The type of grass on golf courses affects the whole golfing experience, but more crucially, it dramatically influences the players’ performance, too.
Why Is It Important To Choose The Suitable Grass For Golf Courses?
Not all golf courses are the same. When planning and making grass choices, each landscaper or investor should consider several factors, from the local climate to the turf’s resilience to traffic and its capacity for self-repair.
In the following lines, we provided an overview of some of the most common types of golf course grass, mapping their characteristics and notable distinctions among them.
Bermudagrass has remained one of the most popular choices for golf courses.
It is a warm-season grass known for its resilience to drought-like conditions, extreme heat, and high humidity. Bermuda spreads laterally fast when mowed often, giving it a quick self-repair capability, with the ability to withstand both foot and cart traffic.
Thanks to its exceptional drought and heat tolerance, this type of grass is prevalent in the hotter regions of the American South, especially Texas, where it has been the most popular type of golf course grass for a long time.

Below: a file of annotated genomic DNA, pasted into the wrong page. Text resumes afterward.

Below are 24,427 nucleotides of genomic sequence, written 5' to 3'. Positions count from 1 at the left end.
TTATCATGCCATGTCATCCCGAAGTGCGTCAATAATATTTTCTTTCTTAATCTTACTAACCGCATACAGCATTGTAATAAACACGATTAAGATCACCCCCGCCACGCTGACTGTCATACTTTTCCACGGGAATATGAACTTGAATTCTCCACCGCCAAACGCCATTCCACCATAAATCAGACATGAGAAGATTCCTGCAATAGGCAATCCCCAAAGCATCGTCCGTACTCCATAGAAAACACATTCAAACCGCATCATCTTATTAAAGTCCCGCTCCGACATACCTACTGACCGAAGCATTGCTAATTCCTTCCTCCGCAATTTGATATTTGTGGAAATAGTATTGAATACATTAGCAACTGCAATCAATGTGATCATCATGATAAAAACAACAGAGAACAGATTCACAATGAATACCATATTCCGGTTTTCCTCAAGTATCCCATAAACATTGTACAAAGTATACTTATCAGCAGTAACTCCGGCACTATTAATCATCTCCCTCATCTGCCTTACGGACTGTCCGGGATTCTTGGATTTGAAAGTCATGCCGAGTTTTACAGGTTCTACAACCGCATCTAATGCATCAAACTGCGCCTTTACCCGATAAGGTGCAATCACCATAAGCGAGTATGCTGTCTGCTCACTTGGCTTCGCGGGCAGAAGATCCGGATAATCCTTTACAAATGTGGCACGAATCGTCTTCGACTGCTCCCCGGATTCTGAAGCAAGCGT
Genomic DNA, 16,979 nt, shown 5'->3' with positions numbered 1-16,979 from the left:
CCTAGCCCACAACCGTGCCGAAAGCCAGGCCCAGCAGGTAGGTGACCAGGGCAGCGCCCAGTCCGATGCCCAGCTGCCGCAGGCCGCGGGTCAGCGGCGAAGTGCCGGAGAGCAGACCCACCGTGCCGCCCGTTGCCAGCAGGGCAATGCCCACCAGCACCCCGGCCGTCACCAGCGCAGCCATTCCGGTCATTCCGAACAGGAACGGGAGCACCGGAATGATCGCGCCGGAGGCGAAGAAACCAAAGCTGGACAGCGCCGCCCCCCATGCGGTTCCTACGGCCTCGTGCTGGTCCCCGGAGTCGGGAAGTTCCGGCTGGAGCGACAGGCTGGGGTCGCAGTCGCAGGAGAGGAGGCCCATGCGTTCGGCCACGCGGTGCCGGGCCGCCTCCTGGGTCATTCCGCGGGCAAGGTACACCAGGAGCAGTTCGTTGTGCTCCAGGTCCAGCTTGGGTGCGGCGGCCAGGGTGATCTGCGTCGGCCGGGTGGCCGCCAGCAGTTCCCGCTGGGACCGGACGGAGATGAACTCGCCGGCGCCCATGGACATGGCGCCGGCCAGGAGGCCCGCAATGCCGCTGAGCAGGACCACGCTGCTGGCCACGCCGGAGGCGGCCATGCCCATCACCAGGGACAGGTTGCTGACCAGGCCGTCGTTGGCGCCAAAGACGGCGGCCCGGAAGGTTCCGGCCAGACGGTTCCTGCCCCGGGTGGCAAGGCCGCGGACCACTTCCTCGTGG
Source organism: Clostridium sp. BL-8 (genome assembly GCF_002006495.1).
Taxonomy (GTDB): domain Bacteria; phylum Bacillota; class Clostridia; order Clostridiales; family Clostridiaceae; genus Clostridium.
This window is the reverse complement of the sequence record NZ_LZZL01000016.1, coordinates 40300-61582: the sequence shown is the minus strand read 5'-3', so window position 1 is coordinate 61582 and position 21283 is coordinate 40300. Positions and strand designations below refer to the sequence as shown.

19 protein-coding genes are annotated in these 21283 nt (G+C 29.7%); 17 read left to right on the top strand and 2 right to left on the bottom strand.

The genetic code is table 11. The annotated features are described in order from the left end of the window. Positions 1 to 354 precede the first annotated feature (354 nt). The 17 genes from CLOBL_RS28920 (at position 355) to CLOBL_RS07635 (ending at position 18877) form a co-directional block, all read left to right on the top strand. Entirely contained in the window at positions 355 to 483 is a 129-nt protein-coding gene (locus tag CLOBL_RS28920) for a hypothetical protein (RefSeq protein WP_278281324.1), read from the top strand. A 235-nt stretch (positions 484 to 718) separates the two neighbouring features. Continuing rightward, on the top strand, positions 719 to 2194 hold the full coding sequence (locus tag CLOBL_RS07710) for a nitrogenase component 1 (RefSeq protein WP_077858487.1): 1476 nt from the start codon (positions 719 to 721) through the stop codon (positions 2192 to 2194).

Bermudagrass offers a firm and fast playing surface, becoming even more reliable as its roots grow deeper, and many amateur players commonly prefer it. However, the direction of Bermudagrass growth significantly influences putting, with the ball typically breaking in the direction of the grain. That’s why golfers must take care during chip shots, as Bermuda tends to snag clubs.
TPC Sawgrass, home to the PGA Tour headquarters, which hosts one of its signature events – The Players Championship – prefers Bermudagrass on its course, especially for its ability to be mown low and provide fast greens.
Why Is 419 Tifway Bermuda Grass Recommended For Golf Courses?
419 Tifway grass has become the most widely used warm-season turf across the United States and remains the most commonly planted Bermudagrass in Texas for decades. Recognized for its fine blades, 419 Tifway, when regularly mowed at a low height, forms a compact turf frequently chosen for high-traffic areas. Its rapid growth pattern guarantees a quick recovery from any damage. This type of grass is strong and resilient under heavy use conditions, and its rapid growth pattern guarantees a speedy recovery from any damage. It also looks beautiful and offers golfers a comfortable playing surface.
Bentgrass, a cool-season grass with slender blades, can be closely mown. Such a dense mat-like appearance enhances the overall gaming experience, and this characteristic is often considered the main reason for its popularity.